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Yoho National Park

About Park Passes

What is a park pass?
What pass options are available?
Who needs to purchase a park pass?
How much does a park pass cost?
Where can I buy a park pass?
Where do my park pass fees go?


What is a Park Pass?

A Park Pass is a permit to visit a national park. Park pass fees help pay for scenic parkways, day use areas, trails, public safety, education and information services. Fees remain in the national park or national historic site where they are collected.

What pass options are available?

Daily passes 

  • Valid until 4:00pm on the day after purchase 
  • Provide entry into Banff, Jasper, Kootenay, Yoho, Mount Revelstoke, Glacier, Waterton Lakes and Elk Island national parks 
  • Can be purchased on site

Annual Discovery Passes 

Who needs to purchase a Park Pass?

Purchase a pass if:

  • You are spending time in a national park (e.g. road trips, camping, backcountry adventures, visits to picnic sites and viewpoints, stops in towns and villages) 
  • You are travelling on scenic parkways (i.e. Icefields Parkway / #93N between Lake Louise and Jasper, Bow Valley Parkway / #1A between Banff and Lake Louise)

Commercial tour operators and large groups may contact:
Group and Commercial Tours Officer
Banff National Park
P.O. Box 900
Banff, AB T1L 1K2
403-762-1504

Do not purchase a pass if:

  • You are travelling through the parks without stopping – except on scenic parkways including the Icefields Parkway (#93N) and Bow Valley Parkway (#1A). Westbound vehicles may use the through lane at the Banff East Gate, located on the far right side of the Trans-Canada Highway. Please check your speed.

How much does a Park Pass cost?

Daily Park Passes and Annual Discovery Passes are available for adults, seniors, youth, and families or groups. Special daily rates are also available for commercial and school groups. Complete list of fees:

Banff National Park
Jasper National Park
Kootenay National Park
Yoho National Park

Where can I buy a Park Pass?

NATIONAL PARK GATES:

Westbound
  • Trans-Canada Highway (#1) at Banff East Park Gate –west of Calgary, Alberta (~100 km / ~60 mi) and Canmore, Alberta (~5 km / 3 mi) 
  • David Thompson Highway (#11) at David Thompson Gate (open in summer) –west of Red Deer, Alberta (~260 km / ~160 mi) and Rocky Mountain House, Alberta (~150 km / ~90 mi)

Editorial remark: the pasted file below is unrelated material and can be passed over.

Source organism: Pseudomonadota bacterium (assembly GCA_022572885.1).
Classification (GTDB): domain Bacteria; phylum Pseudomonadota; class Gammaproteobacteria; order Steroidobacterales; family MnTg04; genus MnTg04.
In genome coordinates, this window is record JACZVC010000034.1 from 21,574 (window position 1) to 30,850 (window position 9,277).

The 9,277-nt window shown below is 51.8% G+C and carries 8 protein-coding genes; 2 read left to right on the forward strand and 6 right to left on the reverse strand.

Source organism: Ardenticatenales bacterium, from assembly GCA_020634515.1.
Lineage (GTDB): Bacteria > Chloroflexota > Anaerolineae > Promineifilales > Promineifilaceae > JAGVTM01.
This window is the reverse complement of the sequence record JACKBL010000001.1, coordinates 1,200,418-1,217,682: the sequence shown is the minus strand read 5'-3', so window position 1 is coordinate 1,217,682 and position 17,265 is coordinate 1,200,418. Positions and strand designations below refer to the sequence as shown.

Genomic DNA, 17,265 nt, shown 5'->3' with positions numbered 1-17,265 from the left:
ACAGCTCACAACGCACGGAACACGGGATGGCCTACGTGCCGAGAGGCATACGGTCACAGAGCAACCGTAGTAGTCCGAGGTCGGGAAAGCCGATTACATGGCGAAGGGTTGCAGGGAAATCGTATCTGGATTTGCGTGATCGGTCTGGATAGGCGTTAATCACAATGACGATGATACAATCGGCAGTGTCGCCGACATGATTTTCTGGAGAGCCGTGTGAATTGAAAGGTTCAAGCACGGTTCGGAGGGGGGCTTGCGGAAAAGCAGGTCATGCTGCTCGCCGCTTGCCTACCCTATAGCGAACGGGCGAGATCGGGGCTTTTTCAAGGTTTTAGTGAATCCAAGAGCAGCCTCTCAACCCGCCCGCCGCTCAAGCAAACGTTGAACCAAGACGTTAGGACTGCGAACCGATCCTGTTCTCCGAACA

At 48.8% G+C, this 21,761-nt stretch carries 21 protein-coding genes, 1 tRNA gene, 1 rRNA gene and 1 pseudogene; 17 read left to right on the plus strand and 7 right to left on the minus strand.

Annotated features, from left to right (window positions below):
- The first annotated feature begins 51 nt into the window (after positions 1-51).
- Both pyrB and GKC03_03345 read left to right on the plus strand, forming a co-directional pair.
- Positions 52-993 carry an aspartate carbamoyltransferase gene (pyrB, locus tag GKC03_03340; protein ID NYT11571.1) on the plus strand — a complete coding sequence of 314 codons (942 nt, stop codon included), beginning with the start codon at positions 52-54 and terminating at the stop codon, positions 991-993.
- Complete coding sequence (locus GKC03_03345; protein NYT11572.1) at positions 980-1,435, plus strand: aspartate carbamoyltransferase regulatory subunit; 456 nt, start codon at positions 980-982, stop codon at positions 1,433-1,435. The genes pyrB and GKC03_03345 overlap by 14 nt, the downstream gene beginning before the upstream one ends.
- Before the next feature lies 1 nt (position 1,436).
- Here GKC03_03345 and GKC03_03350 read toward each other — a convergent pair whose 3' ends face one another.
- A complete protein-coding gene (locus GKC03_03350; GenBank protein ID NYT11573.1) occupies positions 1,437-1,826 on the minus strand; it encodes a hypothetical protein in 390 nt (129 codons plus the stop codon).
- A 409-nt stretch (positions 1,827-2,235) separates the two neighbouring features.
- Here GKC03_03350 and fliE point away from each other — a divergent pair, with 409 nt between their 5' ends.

• Yellowhead Highway (#16) at Jasper East Park Gate –west of Edmonton, Alberta (320 km / 200 mi) and Hinton, Alberta (~30km / ~20 mi)
Eastbound 
  • Banff-Windermere Highway (#93S) at Kootenay West Gate –east of Radium, British Columbia (1 km / 0.5 mi) 
  • Yellowhead Highway (#16) at Jasper West Gate –east of Kamloops (~350 km / ~215 mi), Prince George, British Columbia (~380 km / ~230 mi), Prince Rupert, British Columbia (~1000 km / ~620 mi) 
  • Trans-Canada Highway (#1) at Yoho Visitor Centre in Field and Tourism BC visitor Centre in Golden
North or Southbound 
  • Icefields Parkway (#93N) at Niblock Gate in Banff National Park (open in summer) –north of Lake Louise (~4 km / ~2.5 mi past Lake Louise immediately after exiting onto Hwy 93N) 
  • Icefields Parkway Gate in Jasper National Park –south of Jasper (7 km / 4 mi)

NATIONAL PARK VISITOR CENTRES:

Banff National Park 
Jasper National Park 
Kootenay National Park 
Yoho National Park 

SELECT NATIONAL PARK CAMPGROUNDS:

Campers may conveniently purchase a Park Pass at any staffed campground including those participating in the Parks Canada Campground Reservation Service and Kicking Horse (Yoho National Park) and Johnson Canyon (Banff National Park).

BY PHONE OR ONLINE (Annual Discovery Pass only):

Call 1-403-522-1264, 1-250-343-6783 or 1-888-773-8888 to purchase your Annual Discovery Pass by phone. You can also purchase your pass online. Please allow 5-10 business days for delivery in Canada and in the USA. Passes will be mailed out the following business day.

Where do my Park Pass fees go?

All revenues from Park Passes remain in the location in which they are collected and help maintain the places and services that national and international visitors use most – including scenic parkways, day use areas, trails and public safety, education and information services.

Canadian tax dollars help Parks Canada create, maintain and restore National Parks, National Historic Sites and National Marine Conservation Areas. Parks Canada tries to ensure good value for visitors and fair economic return for taxpayers while upholding its mandate.